The Diamond Project.
From 1992 to 2004, the Diamond Project commissioned 48 ballets by 28 choreographers. This year, the sixth such festival presented seven premieres by established choreographers over the course of the company's spring season.
Some of the ballets deserve consideration for spots in future repertoire. Alexei Ratmansky used music and the suggestion of a story to beautifully describe a modern yet traditional Russia. Mauro Bigonzetti startled with contrasts of light and dark, and Christopher Wheeldon cherrypicked ballet's vocabulary and blended it memorably with the contemporary. The other dances satisfied in some ways, stretching the limits of the company either physically or artistically, but were not as successful. Jorma Elo's barrage of bravura moves thrilled, but the relentless pace diluted the work's impact, while Martins showed his affinity for musicality in a solid but unremarkable contribution. Eliot Feld's lyrical folly stood in contrast to Jean-Pierre Bonnefoux's dramatically dark, uneven ballet.
Leonid Desyatnikov's score contributed greatly to Ratmansky's intriguing Russian Seasons. Each of the 12 parts, including some sung by mezzo Susana Poretsky, varied in tone and dynamic, at times evoking Philip Glass, a czardas, Stravinsky, a mass. Sophiane Sylve, Wendy Whelan, Jenifer Ringer, and Albert Evans danced the juiciest segments, which displayed a similarly wide-ranging sensibility. Sporting Galina Solovyeva's jewel-toned tunics, dresses, and pillbox hats, the performers alternated ballet with folk, clapping, and foot stamping. At times, they broke character and relaxed into rehearsal mode, sharpening the audience's focus rather than dissipating it. The dancers playfully poked each other or straightened their shirts in unison, as if these gestures were dance steps. Some of the scenes evoked events or their aftermath, but nothing specific. The cumulative effect was like looking back on a year filled with sorrow, whimsy, love.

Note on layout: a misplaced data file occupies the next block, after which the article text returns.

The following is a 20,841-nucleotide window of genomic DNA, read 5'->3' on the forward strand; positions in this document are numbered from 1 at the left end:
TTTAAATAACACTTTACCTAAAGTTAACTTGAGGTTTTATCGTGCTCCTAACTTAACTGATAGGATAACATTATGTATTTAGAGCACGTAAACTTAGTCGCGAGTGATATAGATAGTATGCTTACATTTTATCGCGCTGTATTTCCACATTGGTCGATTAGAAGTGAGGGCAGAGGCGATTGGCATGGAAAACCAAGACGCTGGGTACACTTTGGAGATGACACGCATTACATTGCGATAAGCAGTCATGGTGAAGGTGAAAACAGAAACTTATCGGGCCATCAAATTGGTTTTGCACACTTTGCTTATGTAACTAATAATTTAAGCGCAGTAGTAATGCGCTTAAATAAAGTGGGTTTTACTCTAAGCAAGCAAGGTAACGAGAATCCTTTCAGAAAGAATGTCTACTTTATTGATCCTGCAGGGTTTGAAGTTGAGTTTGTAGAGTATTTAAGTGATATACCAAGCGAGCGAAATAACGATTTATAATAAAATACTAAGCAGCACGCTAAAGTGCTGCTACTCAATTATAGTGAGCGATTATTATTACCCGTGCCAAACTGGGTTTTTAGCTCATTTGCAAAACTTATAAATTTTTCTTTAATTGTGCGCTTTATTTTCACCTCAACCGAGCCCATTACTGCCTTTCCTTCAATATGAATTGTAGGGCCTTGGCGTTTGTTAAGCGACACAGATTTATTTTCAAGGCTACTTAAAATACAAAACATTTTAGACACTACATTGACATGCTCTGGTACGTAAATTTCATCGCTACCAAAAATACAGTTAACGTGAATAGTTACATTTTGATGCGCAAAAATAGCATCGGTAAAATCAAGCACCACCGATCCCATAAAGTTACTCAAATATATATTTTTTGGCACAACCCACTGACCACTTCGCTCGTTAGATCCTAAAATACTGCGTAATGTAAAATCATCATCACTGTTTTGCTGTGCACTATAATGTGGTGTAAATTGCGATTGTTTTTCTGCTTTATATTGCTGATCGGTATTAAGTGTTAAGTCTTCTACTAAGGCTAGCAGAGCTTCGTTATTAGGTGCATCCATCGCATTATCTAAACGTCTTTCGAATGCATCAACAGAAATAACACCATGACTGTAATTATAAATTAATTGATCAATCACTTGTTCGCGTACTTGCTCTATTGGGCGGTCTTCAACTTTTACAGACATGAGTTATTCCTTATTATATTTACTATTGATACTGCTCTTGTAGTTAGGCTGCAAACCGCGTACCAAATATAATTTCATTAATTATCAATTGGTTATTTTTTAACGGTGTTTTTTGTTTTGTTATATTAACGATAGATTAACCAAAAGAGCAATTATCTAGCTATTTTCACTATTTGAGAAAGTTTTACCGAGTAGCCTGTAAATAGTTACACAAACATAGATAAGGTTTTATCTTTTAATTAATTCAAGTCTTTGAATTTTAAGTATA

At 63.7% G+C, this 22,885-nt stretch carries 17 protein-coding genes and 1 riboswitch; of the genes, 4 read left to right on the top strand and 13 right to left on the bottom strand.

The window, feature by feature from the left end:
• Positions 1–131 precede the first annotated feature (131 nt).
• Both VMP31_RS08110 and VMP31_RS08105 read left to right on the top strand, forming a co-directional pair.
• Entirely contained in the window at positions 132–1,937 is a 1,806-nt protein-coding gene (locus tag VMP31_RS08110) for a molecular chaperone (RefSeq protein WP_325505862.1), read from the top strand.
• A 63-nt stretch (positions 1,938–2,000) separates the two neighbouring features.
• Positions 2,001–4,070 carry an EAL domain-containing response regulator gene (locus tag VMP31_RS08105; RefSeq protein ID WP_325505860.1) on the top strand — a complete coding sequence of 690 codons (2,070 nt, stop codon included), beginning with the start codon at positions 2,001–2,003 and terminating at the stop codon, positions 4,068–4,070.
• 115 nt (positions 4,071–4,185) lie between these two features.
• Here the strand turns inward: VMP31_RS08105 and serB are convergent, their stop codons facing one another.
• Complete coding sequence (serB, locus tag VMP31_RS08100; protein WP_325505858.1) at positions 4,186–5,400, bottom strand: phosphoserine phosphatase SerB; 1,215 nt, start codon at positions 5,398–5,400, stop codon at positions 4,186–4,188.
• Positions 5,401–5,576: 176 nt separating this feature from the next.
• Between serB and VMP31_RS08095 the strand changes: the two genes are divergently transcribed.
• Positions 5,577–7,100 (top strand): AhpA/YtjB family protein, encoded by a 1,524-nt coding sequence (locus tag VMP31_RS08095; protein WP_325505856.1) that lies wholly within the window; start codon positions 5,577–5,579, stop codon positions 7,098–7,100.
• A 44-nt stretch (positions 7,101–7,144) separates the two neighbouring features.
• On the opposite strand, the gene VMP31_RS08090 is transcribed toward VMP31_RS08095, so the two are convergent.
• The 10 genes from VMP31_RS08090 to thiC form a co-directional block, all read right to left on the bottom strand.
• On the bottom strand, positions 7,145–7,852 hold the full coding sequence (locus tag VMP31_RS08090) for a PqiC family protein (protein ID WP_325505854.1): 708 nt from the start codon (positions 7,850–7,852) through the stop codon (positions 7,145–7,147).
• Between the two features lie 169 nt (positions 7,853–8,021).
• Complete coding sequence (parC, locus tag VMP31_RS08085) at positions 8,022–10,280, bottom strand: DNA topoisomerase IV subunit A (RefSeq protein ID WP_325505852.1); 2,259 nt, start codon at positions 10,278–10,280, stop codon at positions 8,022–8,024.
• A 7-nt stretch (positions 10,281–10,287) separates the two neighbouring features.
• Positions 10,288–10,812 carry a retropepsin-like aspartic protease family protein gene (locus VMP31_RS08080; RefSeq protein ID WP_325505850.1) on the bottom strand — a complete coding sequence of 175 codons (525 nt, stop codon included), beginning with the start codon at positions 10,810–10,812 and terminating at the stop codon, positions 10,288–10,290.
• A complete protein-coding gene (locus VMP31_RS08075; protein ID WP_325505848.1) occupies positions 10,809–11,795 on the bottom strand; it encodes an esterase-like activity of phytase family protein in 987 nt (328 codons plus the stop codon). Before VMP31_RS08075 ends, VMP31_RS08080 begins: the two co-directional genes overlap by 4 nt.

The sublime silhouette and chiaroscuro captivated Bigonzetti of Italy's Aterballetto, whose stylish In Vento featured the elegant Maria Kowroski and Jason Fowler. Equally dependent gender-wise, she stabilized his raised bent leg, and they clung together in myriad shapes, displaying sinuous lines. Benjamin Millepied's weighty role combined high-flying grand allegro with suavity. Rocking on his tail-bone, his cupped body twisted in wavelets, then unfurled in bold sautes and turns. Millepied, who can appear uncommitted in performances, here looked extremely focused. Bruno Moretti's strong score ranged from contemplative to agitated; Bigonzetti designed the sleek, black-lace leotards.
Premieres by Martins and Wheeldon shared a program. Wheeldon's Evenfall, to Bartok, drew liberally from classical ballet, and yet it felt of the moment. He deployed a corps of 18, including women in tutus--traditional, yet constructed of techy-looking pleated tulle. When he drew on ballet's fundamental vocabulary, he chose its modern traits: clean lines and an aesthetic efficiency. Into the multiscened framework he tossed some nontraditional twists--feet passing through parallel, crossed-wrist arms--but nothing baroque. The summer dawn/dusk lighting contributed to the flesh feel. Wheeldon sampled Swan Lake (he has choreographed a version already) with fluttering hands, shifting walls of dancers, and a Greek chorus. Two of the company's most dashing principals, Miranda Weese and Damian Woetzel, playfully darted and spun, encircled by the corps. Wheeldon makes rudimentary moves look new--when two dancers faced one another, each raised one arm, together forming a perfect fifth position. His choreography is smart and works within the context of the company.